Whilst Silicon Valley groups like Cleantech & Green Business Leaders for Obama have gone all out raising funds for the Obama campaign, it is noticeable by contrast how the vast majority of Big Oil’s support has gone to the McCain campaign by nearly 4 to 1. Although McCain also backs alternative energies and also wants to give tax breaks for consumers who purchase zero-emission cars, a large part of his plan relies on offshore oil drilling and the building of 45 nuclear power plants neither of which are actually going to produce any energy for many years to come. Also, with only 3% of the world’s oil reserves at hand, it must be becoming obvious by now that oil is becoming a resource far to precious to merely burn. A huge number of industries and components rely on oil as a primary ingredient. There are alternatives for using as fuel and energy, there aren’t alternatives for a lot of these petroleum based products.

Obama’s says that his green energy plan will create 5 million new jobs, including many for the soldiers returning from Iraq who will be retrained for these industries. The plan has been described as having the “potential to be a game-changing move akin to the Telecommunications Act of 1996”, where the removal of local network monopolies triggered a tech boom in the communications industry. The question now is, will the entrenched vested interests of big oil have the clout to get McCain into the Whitehouse? There is no doubt that renewable energies will see development either way, but the drive and enthusiasm of important venture capitalists like those in Silicon Valley would be severely undermined by a McCain/Palin government.
To read more – http://www.bloomberg.com/apps/news?pid=20601109&sid=a3L0EYeR3vjA&refer=home

Pickens Plan for Reducing Reliance on Oil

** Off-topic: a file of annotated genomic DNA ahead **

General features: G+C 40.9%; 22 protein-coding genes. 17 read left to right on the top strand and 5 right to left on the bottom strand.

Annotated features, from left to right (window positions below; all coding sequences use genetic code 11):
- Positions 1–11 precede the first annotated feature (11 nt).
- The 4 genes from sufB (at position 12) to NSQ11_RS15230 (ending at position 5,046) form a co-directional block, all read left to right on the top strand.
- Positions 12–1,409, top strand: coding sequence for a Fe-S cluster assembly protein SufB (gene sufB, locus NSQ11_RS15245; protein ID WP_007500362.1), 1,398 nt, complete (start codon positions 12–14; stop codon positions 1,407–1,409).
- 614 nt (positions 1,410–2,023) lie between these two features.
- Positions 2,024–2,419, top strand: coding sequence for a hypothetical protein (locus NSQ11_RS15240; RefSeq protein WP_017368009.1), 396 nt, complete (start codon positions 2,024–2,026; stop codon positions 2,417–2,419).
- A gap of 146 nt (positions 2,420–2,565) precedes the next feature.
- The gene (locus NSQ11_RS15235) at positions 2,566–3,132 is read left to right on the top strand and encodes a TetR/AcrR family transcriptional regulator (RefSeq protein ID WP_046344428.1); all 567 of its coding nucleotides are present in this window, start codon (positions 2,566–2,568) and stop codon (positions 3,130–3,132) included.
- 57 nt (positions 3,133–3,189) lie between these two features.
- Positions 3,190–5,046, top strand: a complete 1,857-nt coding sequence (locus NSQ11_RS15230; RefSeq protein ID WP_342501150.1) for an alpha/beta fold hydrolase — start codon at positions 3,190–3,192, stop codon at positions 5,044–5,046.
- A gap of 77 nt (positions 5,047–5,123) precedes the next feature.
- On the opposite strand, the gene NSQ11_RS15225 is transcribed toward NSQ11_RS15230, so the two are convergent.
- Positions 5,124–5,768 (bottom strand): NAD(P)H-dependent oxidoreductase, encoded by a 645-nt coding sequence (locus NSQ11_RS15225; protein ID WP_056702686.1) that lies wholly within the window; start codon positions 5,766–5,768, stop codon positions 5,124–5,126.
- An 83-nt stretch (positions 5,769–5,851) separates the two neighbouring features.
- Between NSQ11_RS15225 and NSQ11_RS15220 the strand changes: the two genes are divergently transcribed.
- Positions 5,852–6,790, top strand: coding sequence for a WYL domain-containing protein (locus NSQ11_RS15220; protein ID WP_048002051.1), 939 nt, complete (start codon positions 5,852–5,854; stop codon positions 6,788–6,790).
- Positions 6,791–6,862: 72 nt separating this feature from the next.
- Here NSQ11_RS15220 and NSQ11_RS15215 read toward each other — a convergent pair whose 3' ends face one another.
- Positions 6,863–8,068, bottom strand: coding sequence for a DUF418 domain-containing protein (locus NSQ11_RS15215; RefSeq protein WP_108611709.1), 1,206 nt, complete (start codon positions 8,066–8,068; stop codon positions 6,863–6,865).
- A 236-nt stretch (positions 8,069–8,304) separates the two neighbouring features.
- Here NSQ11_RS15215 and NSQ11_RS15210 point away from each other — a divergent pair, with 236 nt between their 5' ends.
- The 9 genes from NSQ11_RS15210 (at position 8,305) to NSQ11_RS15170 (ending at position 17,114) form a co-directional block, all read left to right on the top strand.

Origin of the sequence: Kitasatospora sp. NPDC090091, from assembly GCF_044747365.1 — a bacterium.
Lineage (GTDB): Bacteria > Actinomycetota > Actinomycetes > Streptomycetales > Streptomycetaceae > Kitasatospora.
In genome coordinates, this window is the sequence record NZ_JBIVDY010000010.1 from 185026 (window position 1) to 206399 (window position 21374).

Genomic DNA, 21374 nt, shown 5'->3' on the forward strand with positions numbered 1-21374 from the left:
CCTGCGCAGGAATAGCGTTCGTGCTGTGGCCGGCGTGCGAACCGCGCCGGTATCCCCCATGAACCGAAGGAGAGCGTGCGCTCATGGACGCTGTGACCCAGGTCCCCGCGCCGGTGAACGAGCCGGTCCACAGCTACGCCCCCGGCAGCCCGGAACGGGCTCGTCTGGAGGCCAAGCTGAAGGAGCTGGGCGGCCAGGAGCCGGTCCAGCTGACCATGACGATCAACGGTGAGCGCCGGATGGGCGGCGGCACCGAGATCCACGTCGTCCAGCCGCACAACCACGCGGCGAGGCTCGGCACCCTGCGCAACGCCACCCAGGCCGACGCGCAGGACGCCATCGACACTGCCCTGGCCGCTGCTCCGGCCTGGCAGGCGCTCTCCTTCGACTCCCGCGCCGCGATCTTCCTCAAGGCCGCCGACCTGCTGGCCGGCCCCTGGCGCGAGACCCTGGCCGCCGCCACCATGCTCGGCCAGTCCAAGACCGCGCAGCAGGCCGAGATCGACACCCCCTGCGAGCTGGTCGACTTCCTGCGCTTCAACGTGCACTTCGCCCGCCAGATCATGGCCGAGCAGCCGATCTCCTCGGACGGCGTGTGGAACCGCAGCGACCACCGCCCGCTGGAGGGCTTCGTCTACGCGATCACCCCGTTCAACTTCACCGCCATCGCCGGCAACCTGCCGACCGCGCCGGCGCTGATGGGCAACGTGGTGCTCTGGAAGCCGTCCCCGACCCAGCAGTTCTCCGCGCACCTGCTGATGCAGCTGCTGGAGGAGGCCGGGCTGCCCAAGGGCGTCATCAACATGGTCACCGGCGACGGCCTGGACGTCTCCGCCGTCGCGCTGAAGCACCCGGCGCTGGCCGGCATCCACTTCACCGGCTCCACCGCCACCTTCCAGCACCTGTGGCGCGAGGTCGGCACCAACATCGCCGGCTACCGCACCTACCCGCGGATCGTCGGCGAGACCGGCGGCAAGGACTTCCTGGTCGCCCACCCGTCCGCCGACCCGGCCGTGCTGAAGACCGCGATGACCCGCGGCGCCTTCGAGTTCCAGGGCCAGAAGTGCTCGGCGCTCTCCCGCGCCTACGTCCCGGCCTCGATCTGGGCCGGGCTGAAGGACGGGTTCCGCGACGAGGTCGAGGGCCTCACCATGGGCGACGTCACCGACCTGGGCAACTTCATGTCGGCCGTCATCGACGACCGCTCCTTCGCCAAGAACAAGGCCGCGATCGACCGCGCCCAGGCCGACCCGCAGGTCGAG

July 15, 2008


I don’t know if you have seen the series of advertisements on TV recently – you know, the one with the oil baron guy – T. Boone Pickens talking about how he has a plan to reduce America’s dependency on oil with a plan to invest in alternative energy. He doesn’t seem to be trying to do another Ross Perot, which is the first thought that struck me, but an oil man interested in reducing our dependency on oil? It is certainly novel, if nothing else.

Pickens’ Plan calls for a $1 trillion investment in a series of wind farms across middle America, with a further $200 billion investment needed for the infrustructure to transmit the resulting electricity to the national grid. This might seem like a huge amount of money but, as Pickens points out – that is a one time cost which has to be seen against the on-going $700 billion spent on an annual basis on foreign oil.
Either way, oil is not going to last forever, so if you are thinking about investing in the energy market, companies looking to alternative supplies could be a good long-term bet.

If you want to check out the “Pickens Plan” for yourself you can visit his website at www.pickensplan.com and make up your own mind!